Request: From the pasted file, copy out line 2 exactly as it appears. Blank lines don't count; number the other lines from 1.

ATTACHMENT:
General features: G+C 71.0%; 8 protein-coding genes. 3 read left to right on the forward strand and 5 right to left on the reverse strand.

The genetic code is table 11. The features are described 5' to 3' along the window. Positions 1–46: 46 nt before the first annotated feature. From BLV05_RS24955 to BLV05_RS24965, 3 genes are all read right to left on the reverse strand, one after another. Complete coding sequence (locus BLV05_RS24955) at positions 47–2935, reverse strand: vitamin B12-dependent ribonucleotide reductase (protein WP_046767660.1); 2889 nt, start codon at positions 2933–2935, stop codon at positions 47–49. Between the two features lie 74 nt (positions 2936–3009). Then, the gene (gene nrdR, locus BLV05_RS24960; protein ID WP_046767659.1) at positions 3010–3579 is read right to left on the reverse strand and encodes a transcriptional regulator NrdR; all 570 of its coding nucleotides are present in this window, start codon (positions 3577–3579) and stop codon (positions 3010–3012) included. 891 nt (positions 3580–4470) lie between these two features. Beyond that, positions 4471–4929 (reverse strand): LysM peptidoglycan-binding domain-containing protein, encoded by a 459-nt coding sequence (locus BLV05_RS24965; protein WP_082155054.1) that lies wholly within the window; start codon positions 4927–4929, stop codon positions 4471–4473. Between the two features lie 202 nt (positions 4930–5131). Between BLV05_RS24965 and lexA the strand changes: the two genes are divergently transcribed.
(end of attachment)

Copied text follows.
The genetic code is table 11. The features are described 5' to 3' along the window. Positions 1–46: 46 nt before the first annotated feature. From BLV05_RS24955 to BLV05_RS24965, 3 genes are all read right to left on the reverse strand, one after another. Complete coding sequence (locus BLV05_RS24955) at positions 47–2935, reverse strand: vitamin B12-dependent ribonucleotide reductase (protein WP_046767660.1); 2889 nt, start codon at positions 2933–2935, stop codon at positions 47–49. Between the two features lie 74 nt (positions 2936–3009). Then, the gene (gene nrdR, locus BLV05_RS24960; protein ID WP_046767659.1) at positions 3010–3579 is read right to left on the reverse strand and encodes a transcriptional regulator NrdR; all 570 of its coding nucleotides are present in this window, start codon (positions 3577–3579) and stop codon (positions 3010–3012) included. 891 nt (positions 3580–4470) lie between these two features. Beyond that, positions 4471–4929 (reverse strand): LysM peptidoglycan-binding domain-containing protein, encoded by a 459-nt coding sequence (locus BLV05_RS24965; protein WP_082155054.1) that lies wholly within the window; start codon positions 4927–4929, stop codon positions 4471–4473. Between the two features lie 202 nt (positions 4930–5131). Between BLV05_RS24965 and lexA the strand changes: the two genes are divergently transcribed.